|Institution:||University of Cincinnati|
|Department:||Engineering : Mechanical Engineering|
|Keywords:||Biomedical Research; Mechanics; Micro-Channel; capillary; Non-newtonian; numerical|
|Full text PDF:||http://rave.ohiolink.edu/etdc/view?acc_num=ucin1212071705|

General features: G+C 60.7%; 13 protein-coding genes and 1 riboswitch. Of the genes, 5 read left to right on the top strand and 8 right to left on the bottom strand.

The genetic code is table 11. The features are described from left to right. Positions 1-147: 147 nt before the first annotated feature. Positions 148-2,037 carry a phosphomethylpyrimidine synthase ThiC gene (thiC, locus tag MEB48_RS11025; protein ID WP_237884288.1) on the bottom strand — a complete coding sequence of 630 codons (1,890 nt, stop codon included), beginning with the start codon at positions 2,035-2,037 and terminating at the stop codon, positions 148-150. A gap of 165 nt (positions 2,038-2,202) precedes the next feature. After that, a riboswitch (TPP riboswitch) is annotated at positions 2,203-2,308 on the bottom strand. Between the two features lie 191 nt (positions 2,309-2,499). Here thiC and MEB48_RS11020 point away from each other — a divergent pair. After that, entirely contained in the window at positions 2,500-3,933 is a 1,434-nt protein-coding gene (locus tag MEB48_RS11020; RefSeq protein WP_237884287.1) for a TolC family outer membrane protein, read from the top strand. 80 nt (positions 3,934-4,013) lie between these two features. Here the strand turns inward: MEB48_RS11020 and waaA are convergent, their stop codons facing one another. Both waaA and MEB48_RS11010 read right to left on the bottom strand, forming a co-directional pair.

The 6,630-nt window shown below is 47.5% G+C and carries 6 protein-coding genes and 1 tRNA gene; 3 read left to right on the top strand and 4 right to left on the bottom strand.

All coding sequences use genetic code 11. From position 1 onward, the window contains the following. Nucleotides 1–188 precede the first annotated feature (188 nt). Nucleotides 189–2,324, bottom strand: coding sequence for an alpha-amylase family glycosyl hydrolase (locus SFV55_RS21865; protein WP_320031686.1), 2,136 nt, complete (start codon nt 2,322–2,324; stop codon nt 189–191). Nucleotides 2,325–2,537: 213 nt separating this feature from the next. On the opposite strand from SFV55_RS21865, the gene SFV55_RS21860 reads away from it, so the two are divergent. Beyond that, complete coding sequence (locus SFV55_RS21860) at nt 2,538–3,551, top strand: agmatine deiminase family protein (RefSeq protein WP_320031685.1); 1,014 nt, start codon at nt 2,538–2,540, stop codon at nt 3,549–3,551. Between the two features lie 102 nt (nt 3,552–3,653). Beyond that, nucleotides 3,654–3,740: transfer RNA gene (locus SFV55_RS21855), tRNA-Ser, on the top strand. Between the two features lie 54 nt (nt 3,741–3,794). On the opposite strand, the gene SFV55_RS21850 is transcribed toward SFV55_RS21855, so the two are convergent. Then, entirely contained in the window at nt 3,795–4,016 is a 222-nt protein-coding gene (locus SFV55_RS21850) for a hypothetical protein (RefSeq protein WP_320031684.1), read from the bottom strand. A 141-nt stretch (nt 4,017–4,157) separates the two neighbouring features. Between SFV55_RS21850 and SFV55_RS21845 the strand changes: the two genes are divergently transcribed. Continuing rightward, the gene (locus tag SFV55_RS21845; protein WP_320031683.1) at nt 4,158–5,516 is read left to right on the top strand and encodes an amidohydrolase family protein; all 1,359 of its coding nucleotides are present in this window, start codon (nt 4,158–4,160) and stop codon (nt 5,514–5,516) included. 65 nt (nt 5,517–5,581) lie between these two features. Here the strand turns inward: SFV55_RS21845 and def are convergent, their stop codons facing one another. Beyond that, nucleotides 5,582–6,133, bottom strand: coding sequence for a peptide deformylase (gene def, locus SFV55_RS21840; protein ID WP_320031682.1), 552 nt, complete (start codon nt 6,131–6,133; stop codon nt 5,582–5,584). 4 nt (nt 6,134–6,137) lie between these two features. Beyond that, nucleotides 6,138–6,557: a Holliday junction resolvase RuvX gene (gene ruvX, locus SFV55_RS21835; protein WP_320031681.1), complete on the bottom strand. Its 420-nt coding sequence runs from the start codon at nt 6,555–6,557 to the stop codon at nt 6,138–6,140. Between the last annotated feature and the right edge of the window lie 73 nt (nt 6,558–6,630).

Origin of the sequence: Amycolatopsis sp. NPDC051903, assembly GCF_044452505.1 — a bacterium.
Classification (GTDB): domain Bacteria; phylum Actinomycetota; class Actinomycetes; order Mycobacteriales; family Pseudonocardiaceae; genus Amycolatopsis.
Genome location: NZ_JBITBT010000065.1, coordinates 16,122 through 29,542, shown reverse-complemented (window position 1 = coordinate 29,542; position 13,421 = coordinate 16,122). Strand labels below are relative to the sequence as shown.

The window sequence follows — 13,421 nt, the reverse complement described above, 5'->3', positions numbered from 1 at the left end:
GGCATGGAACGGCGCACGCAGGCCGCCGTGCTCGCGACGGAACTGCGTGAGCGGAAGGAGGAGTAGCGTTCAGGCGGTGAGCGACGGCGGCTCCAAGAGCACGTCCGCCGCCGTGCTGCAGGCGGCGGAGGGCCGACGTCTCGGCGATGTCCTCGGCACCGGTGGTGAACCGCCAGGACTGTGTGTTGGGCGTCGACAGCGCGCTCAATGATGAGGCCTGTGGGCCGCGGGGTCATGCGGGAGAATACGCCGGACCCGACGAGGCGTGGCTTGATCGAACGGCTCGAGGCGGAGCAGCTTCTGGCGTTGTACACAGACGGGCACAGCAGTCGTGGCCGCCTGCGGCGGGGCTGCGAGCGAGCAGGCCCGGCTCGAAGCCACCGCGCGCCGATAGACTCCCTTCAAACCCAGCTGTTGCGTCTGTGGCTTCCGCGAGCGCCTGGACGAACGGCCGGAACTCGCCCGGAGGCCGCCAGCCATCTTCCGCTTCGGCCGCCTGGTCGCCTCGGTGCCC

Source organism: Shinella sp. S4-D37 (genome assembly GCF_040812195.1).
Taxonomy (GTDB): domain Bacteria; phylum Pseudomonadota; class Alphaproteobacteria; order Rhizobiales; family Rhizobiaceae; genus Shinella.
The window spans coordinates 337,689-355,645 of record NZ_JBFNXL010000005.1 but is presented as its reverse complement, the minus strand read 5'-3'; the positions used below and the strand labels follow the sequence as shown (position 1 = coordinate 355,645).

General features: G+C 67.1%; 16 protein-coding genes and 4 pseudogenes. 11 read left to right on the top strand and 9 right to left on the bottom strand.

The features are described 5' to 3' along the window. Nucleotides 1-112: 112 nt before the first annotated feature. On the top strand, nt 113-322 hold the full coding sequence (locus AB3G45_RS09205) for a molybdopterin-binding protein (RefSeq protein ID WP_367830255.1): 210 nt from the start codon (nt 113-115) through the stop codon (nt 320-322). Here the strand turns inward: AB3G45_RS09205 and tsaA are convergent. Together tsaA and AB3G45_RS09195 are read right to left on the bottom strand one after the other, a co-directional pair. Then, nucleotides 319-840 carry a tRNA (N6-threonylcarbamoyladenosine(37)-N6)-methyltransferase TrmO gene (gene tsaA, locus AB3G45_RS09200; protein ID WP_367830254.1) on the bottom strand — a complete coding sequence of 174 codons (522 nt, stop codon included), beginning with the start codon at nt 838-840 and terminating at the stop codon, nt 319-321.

Significant achievements have been made in the area of lab-on-a-chip devices for biomedical analysis. The recent development of microfluidics has further promoted the successful development of lab-on-a-chip devices by enabling researchers to use numerical methods to improve device performance. In this work, by using the Volume of Fluid (VOF) model, we studied the non-Newtonian shear-thinning viscosity of blood capillary flow in micro-channels with diameters under 100 µm. The blood penetration, withdrawal and final equilibrium are observed. The effects of the size of the microchannels and the concentration of red blood cells (RBCs) in blood on filling distance are also determined. It is found that the blood with 65% RBC concentration withdraws more than those with lower RBC concentrations in the same microchannel. For the blood with lower RBC concentration, increasing the microchannel diameter results in a significant increase in filling distance. This effect was less pronounced for blood with higher RBC concentration. The demonstrated results can be used to improve the design and efficiency of lab-on-a-chip devices that use sample transport by capillary forces.